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Perimeter

3/8/2010
02:24 PM
John H. Sawyer
John H. Sawyer
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New Analysis Tools For Windows Memory

Last week I looked at some creative uses of log analysis for detecting malware, and ways to acquire Windows physical memory for analysis. What I've seen time and time again is where those in charge of security don't even bother to log information from their systems and applications, leading them to a much larger incident response scenario than if they could detect it sooner.

Last week I looked at some creative uses of log analysis for detecting malware, and ways to acquire Windows physical memory for analysis. What I've seen time and time again is where those in charge of security don't even bother to log information from their systems and applications, leading them to a much larger incident response scenario than if they could detect it sooner.It's situations like those where the incident process could have been much quicker and less time-consuming had they been regularly performing simple searches on logs to know what's going on within their network. Log analysis is tedious work; I won't deny that, but it can save a lot of headaches later on. Yeah, I know. Enough preaching about logs...let's dig into some of the tools for analyzing those dumps of Windows memory we talked about acquiring on Friday.

So, now that you have an image or direct access to Windows memory, what are you going to do with it? There's a large number of tools that have been released in the last few years to aid with this. Two of my recently updated favorites are HBGary Responder Pro and the tag-team duo of Memoryze and Audit Viewer. There are certainly others, but I find myself going back to them more often lately because they work well, and they support more versions of Windows.

AccessData's Forensic Toolkit (FTK) newest version 3 does deserve an honorable mention because the latest version adds some great memory analysis features not available in previous versions. It also combines analysis of the Windows pagefile and a memory dump for a more complete picture of what's going on. This is something that most other tools do not do with the exception of Responder Pro. Memoryze will use the pagefile, but only during live analysis. There may be some others but I'm not aware of them at this time.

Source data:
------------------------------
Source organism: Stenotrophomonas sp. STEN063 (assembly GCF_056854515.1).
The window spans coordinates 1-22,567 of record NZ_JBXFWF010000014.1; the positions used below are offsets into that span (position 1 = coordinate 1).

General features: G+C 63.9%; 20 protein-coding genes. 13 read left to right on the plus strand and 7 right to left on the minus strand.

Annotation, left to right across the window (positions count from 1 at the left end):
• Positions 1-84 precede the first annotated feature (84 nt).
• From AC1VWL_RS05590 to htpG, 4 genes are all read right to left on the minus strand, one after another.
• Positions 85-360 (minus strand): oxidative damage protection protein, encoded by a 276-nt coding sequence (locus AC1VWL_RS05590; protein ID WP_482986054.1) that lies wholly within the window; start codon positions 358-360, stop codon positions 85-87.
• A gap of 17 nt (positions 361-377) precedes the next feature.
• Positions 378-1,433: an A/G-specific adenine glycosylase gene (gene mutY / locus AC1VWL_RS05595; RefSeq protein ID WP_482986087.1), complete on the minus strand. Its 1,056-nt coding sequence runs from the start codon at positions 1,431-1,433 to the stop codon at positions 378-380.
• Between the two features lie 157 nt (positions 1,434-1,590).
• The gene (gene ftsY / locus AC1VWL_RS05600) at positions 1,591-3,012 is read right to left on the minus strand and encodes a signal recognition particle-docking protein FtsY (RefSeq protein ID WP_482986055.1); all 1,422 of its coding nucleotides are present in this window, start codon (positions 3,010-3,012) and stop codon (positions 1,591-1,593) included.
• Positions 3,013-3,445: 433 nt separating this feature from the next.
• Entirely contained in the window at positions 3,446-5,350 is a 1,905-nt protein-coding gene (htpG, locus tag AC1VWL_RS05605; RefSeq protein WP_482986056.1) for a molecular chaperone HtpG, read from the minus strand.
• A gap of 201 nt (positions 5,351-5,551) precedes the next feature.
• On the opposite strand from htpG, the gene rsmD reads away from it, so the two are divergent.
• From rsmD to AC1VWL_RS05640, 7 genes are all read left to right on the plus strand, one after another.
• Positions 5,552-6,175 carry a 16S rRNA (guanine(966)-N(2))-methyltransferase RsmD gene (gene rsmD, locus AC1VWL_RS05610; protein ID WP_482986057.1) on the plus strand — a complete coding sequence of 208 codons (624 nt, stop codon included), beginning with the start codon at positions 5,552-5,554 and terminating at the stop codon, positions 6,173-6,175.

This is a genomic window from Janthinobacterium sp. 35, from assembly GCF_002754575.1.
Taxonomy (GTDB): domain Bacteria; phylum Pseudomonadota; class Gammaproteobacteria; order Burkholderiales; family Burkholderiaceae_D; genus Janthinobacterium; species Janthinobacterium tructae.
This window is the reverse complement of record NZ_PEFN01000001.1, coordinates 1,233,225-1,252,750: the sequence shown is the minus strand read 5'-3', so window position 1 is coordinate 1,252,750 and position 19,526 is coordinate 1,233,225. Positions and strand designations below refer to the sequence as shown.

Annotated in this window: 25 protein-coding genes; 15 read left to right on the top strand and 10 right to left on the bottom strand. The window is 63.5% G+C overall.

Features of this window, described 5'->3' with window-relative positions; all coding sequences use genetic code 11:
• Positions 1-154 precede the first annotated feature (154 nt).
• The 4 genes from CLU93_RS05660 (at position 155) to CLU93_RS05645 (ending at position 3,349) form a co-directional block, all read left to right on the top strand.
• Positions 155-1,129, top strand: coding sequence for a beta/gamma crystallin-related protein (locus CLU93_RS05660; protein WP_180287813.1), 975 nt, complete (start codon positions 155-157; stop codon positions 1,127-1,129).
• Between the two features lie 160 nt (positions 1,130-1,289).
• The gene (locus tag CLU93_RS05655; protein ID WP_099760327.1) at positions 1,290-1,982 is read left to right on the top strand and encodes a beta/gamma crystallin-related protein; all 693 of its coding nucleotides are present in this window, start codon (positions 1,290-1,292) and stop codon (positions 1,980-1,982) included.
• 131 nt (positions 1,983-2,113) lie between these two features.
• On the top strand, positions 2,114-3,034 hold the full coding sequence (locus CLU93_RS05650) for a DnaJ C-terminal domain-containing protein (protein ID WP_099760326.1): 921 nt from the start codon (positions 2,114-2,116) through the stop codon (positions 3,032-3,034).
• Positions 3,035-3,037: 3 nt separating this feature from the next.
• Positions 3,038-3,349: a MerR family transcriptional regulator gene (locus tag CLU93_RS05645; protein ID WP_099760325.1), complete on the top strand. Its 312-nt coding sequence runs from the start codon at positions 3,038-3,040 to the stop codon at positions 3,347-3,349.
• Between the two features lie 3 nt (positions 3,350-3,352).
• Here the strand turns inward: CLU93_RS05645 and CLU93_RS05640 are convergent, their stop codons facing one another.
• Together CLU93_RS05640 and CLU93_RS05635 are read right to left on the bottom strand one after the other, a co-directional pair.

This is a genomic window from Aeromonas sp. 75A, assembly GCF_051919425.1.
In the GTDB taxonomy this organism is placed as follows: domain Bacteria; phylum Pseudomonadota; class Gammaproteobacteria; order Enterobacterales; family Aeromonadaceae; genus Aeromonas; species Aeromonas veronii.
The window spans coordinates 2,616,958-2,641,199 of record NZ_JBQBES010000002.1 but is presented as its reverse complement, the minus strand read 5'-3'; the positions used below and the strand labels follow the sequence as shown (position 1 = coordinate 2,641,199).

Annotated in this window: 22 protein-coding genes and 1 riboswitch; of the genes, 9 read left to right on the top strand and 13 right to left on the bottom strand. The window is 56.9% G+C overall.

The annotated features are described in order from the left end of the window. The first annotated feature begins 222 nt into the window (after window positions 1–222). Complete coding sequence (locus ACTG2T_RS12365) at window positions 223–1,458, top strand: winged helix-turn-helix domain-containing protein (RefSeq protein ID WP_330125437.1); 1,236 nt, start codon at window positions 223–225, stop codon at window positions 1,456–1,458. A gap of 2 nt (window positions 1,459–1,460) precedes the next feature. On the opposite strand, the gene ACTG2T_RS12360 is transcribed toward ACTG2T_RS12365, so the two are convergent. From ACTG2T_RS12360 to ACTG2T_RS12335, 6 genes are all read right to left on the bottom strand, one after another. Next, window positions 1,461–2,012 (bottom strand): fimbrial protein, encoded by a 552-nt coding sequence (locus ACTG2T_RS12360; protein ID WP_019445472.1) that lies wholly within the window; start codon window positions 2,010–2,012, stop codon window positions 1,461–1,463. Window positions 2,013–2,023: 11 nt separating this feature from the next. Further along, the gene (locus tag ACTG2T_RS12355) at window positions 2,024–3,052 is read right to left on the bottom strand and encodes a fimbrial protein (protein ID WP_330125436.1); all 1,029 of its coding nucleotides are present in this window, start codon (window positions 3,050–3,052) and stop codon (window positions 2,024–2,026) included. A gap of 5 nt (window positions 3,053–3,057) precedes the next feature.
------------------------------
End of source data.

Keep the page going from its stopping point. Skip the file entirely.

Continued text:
I like Responder Pro because it has really well-laid out interface and will acquire memory, analyze memory, disassemble binaries (executables), record an executable's behavior, and more. It comes with FastDump Pro that will acquire memory and the pagefile in addition to "probing" processes so that parts of memory that have been paged out to the page file will be pushed up into physical memory prior to imaging.

Last week, I was testing a few Zeus executables I pulled from the Zeus Tracker. With Responder's Recon utility, I was able to load the malware and it traced all of the behavior so I could see what modifications were made to the file system, the Windows Registry, and associated network connections. There is a timeline feature that lets you walk through the changes and showed a graph of program execution similar to what you see when you disassemble an executable in IDA Pro. Very cool stuff.

The combination of Mandiant's Memoryze and Audit Viewer is a powerful, free solution for both memory acquisition and analysis. On the analysis front, Audit Viewer provides a GUI to the XML reports generated by Memoryze. It's tabbed interface makes it easy to dig through the results for all processes, files, directories, registry keys, DLLs, strings, ports, and more. There's other features, too, besides the standard memory analysis such as marking processes red that have injected DLLs and the new Malware Rating Index.

Now, you've got the tools to do acquisition and analysis of Windows memory. Go out and start testing the tools to see what fits best for you organization's incident response procedures. Having memory on hand will greatly enhance your ability to determine the who, what, and how of security incident.

John H. Sawyer is a senior security engineer on the IT Security Team at the University of Florida. The views and opinions expressed in this blog are his own and do not represent the views and opinions of the UF IT Security Team or the University of Florida. When John's not fighting flaming, malware-infested machines or performing autopsies on blitzed boxes, he can usually be found hanging with his family, bouncing a baby on one knee and balancing a laptop on the other. Special to Dark Reading.

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